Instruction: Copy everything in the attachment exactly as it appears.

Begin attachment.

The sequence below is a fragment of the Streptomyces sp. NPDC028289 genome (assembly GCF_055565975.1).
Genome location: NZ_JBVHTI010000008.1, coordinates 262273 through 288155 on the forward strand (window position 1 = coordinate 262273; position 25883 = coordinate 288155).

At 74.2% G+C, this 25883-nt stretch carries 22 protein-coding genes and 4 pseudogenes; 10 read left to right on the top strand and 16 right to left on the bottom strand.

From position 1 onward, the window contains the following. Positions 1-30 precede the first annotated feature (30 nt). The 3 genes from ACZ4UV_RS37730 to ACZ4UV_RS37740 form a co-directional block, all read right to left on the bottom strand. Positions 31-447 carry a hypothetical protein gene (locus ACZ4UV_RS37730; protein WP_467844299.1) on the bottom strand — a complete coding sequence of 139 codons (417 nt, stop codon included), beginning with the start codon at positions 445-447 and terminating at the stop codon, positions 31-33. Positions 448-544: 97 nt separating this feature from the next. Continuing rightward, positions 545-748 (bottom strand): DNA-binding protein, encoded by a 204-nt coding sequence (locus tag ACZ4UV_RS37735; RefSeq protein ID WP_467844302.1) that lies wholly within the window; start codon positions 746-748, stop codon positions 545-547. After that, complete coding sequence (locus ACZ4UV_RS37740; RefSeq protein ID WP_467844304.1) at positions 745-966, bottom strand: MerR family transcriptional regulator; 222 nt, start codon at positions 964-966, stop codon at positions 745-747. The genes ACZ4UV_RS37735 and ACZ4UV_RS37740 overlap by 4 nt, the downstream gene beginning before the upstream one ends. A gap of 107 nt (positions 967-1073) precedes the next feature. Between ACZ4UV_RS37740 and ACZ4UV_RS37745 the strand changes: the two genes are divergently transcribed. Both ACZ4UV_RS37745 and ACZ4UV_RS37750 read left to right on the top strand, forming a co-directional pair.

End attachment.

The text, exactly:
The sequence below is a fragment of the Streptomyces sp. NPDC028289 genome (assembly GCF_055565975.1).
Genome location: NZ_JBVHTI010000008.1, coordinates 262273 through 288155 on the forward strand (window position 1 = coordinate 262273; position 25883 = coordinate 288155).

At 74.2% G+C, this 25883-nt stretch carries 22 protein-coding genes and 4 pseudogenes; 10 read left to right on the top strand and 16 right to left on the bottom strand.

From position 1 onward, the window contains the following. Positions 1-30 precede the first annotated feature (30 nt). The 3 genes from ACZ4UV_RS37730 to ACZ4UV_RS37740 form a co-directional block, all read right to left on the bottom strand. Positions 31-447 carry a hypothetical protein gene (locus ACZ4UV_RS37730; protein WP_467844299.1) on the bottom strand — a complete coding sequence of 139 codons (417 nt, stop codon included), beginning with the start codon at positions 445-447 and terminating at the stop codon, positions 31-33. Positions 448-544: 97 nt separating this feature from the next. Continuing rightward, positions 545-748 (bottom strand): DNA-binding protein, encoded by a 204-nt coding sequence (locus tag ACZ4UV_RS37735; RefSeq protein ID WP_467844302.1) that lies wholly within the window; start codon positions 746-748, stop codon positions 545-547. After that, complete coding sequence (locus ACZ4UV_RS37740; RefSeq protein ID WP_467844304.1) at positions 745-966, bottom strand: MerR family transcriptional regulator; 222 nt, start codon at positions 964-966, stop codon at positions 745-747. The genes ACZ4UV_RS37735 and ACZ4UV_RS37740 overlap by 4 nt, the downstream gene beginning before the upstream one ends. A gap of 107 nt (positions 967-1073) precedes the next feature. Between ACZ4UV_RS37740 and ACZ4UV_RS37745 the strand changes: the two genes are divergently transcribed. Both ACZ4UV_RS37745 and ACZ4UV_RS37750 read left to right on the top strand, forming a co-directional pair.